MedicalResearch: The poliovirus receptor (CD155) is an onco-fetal cell adhesion molecule with widespread expression in all solid tumors and particularly in primary CNS tumors (adult and pediatric). Recombinant nonpathogenic polio–rhinovirus chimera (PVSRIPO) was generated by replacing a critical piece of the genetic information from the Sabin type 1 polio vaccine, making PVSRIPO incapable of harming or killing normal brain cells, but toxic/lethal in cancer cells. In preclinical models, it has been demonstrated that the infection of tumor cells, leads to the release of danger signals, which triggers a recruitment of dendritic/CD4/CD8 T cells and a destruction of tumor cells by anti-tumor T cells.
The manuscript reports the results of the phase 1 trial of PVSRSIPO
in recurrent WHO grade IV malignant glioma patients. Adult patients with
recurrence of a single glioblastoma lesion, 1-5.5cm in dimension, in a
non-eloquent area of the brain, were enrolled on study. PVSRIPO is
injected slowly over 6.5 hours directly into the tumor via a small
catheter inserted via a small bur hole. Once intratumoral injection is
completed, the catheter is removed and patients are observed for
localized tumor inflammation, followed by tumor contraction. A total of
61 patients were treated on study, 9 patients in a dose escalation phase
and 52 in a dose expansion phase. Side effects observed were in
relation to the localized inflammation of the tumor and depending on the
cerebral functions in close proximity to the tumor: headaches, visual
field changes, hemiparesis, etc.
One patient experienced a brain hemorrhage at the time of catheter
removal, which triggered right sided weakness and aphasia. The patient
remained alive 57.5 months after PVSRIPO infusion at data cutoff of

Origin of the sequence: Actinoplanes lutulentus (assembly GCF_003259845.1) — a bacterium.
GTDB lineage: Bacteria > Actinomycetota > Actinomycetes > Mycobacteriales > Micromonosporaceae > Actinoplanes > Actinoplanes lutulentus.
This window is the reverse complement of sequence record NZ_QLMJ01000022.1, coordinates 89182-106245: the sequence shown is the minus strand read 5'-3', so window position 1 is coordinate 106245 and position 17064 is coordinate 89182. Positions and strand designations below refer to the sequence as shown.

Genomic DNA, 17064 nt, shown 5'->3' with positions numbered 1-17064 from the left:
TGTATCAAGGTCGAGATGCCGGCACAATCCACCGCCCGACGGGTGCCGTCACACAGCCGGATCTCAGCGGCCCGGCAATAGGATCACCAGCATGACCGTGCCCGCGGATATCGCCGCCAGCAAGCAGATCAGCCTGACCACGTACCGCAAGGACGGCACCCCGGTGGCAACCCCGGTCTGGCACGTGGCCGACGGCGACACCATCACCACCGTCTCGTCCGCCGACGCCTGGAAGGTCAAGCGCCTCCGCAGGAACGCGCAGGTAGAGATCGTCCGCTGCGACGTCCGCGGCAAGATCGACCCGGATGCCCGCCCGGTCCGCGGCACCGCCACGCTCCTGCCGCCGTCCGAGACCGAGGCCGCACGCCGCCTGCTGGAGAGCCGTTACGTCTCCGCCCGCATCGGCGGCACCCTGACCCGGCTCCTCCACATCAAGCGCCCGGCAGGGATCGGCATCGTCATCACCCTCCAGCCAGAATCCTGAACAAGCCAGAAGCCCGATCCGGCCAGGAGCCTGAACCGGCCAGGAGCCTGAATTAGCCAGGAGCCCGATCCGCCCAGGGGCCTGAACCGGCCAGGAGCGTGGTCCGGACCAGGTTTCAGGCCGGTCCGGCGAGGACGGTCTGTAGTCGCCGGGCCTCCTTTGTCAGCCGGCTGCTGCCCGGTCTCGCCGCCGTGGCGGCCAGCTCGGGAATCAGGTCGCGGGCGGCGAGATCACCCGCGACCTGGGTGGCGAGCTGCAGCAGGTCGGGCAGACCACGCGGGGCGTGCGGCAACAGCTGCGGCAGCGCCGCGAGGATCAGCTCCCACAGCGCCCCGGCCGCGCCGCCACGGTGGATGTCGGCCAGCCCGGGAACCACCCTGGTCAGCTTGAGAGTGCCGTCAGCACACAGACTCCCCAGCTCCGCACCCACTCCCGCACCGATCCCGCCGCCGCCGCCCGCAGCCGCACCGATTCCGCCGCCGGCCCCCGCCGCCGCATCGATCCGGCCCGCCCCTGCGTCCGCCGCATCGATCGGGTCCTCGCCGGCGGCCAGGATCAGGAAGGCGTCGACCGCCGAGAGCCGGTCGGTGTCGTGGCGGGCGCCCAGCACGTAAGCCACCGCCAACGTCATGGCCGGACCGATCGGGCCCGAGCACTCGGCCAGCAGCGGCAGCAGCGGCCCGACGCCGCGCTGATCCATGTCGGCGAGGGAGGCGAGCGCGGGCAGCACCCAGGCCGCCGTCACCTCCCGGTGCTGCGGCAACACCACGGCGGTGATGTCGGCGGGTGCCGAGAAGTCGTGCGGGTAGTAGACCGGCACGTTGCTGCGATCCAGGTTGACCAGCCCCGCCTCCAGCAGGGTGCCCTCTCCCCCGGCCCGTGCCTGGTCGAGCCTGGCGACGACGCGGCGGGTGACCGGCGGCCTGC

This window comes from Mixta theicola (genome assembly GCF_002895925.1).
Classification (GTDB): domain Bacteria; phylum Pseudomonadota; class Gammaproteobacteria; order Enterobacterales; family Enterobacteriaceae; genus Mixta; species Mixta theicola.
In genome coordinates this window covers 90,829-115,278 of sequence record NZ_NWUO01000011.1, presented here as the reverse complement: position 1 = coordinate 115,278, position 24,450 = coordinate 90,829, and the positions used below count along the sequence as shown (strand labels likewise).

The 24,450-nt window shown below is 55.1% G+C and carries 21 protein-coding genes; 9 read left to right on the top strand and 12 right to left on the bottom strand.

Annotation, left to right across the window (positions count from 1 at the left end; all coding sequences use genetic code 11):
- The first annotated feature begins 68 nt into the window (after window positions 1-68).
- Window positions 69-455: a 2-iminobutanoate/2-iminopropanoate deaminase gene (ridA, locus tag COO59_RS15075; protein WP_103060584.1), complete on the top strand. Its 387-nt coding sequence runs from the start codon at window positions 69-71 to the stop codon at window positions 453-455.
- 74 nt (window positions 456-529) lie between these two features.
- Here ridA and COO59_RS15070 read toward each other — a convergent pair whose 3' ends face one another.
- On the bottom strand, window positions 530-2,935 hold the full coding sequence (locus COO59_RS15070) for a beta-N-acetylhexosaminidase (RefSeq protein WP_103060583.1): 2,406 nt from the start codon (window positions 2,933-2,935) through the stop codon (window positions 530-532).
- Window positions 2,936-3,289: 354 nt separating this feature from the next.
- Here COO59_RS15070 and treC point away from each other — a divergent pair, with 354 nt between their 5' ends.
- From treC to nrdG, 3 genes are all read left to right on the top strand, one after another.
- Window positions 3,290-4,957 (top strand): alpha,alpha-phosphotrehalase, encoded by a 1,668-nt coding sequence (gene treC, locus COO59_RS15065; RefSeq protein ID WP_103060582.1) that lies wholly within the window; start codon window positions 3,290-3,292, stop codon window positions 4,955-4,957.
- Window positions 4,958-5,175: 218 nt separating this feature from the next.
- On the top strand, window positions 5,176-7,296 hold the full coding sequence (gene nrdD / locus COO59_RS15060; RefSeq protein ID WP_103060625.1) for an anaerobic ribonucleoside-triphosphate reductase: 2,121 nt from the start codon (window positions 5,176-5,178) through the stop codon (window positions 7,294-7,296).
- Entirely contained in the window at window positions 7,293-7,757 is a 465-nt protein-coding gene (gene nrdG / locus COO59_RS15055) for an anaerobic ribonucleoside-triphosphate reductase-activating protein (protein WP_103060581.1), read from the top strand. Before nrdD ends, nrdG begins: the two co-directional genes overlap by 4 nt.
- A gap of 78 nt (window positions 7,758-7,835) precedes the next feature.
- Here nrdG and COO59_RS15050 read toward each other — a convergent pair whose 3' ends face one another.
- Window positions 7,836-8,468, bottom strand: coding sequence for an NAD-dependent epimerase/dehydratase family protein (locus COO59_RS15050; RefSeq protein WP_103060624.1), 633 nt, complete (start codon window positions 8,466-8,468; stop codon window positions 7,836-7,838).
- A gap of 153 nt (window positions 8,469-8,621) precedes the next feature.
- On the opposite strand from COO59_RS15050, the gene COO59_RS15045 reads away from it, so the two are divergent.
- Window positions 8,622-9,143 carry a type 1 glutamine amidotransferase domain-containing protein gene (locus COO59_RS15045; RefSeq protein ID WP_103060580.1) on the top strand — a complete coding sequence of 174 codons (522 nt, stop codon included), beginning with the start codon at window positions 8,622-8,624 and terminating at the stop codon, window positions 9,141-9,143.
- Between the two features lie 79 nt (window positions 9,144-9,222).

March 20th, 2018. Two on-study death were observed, a patient
died from cerebral edema and seizures, which was later found to be due
to tumor progression, and one patient died from the complications of an
intracranial hemorrhage while receiving anticoagulation and bevacizumab.
The median overall survival among all 61 patients who received
PVSRIPO was 12.5 months (95% CI, 9.9 to 15.2), comparatively to 11.3
months (95% CI, 9.8 to 12.5) in a historical control group of patients
treated at Duke and who would have met eligibility on trial, would have
the trial been available to them.
At 24 months, the survival plateaued in patients treated with PVSRIPO
with an overall survival rate of 21% (95% CI, 11 to 33) at 24 months
and 36 months in PVSRIPO treated patients, while overall survival in the
historical control group continued to decline, with an overall survival
rates of 14% (95% CI, 8 to 21) at 24 months and 4% (95% CI, 1 to 9) at
36 months in the historical control group.
MedicalResearch.com: What should readers take away from your report?
Response: A total of 61 patients were
treated on the phase 1 trial. No evidence of viral neuropathogenicity or
virus shedding was observed. At data cut-off of March 20, 2018, the
survival rate at 24 months and 36 months was 21% (95% CI, 11 to 33),
with patients remaining alive more than 70 months, more than 69 months,
and more than 57 months after the PVSRIPO infusion. A phase 2 trial is
ongoing, and a trial was initiated in pediatric brain tumor patients and
soon, trials will open for breast and melanoma patients.
MedicalResearch.com: What recommendations do you have for future research as a result of this work?
Response: The side effect profile triggered
by immunotherapies require us to take our time, find the right dose and
learn how to help patients in managing/tolerating the side effects from
the treatment, as once the immune response has attacked the tumor, a
number of patients can become long term survivors.
MedicalResearch.com: Is there anything else you would like to add?
Response: Patents for PVSRIPO have been
licensed from Duke University to the start-up company, Istari Oncology.
Seven of the authors now own equity in Istari Oncology. Before these
commercial arrangements were in place, the study had been approved by
the institutional review board at Duke University. Because of conflict
of interest and intellectual property considerations, an external data
and safety monitoring board oversaw the conduct of the study.
Citation: Recurrent Glioblastoma Treated with Recombinant Poliovirus
Annick Desjardins, M.D., Matthias Gromeier, M.D., James E. Herndon,
II, Ph.D., Nike Beaubier, M.D., Dani P. Bolognesi, Ph.D., Allan H.
Friedman, M.D., Henry S. Friedman, M.D., Frances McSherry, M.A., Andrea
M. Muscat, B.Sc., Smita Nair, Ph.D., Katherine B. Peters, M.D.,
Ph.D., Dina Randazzo, D.O., John H. Sampson, M.D., Ph.D., Gordana
Vlahovic, M.D., William T. Harrison,Bigner, M.D., Ph.D.
NEJM June 26, 2018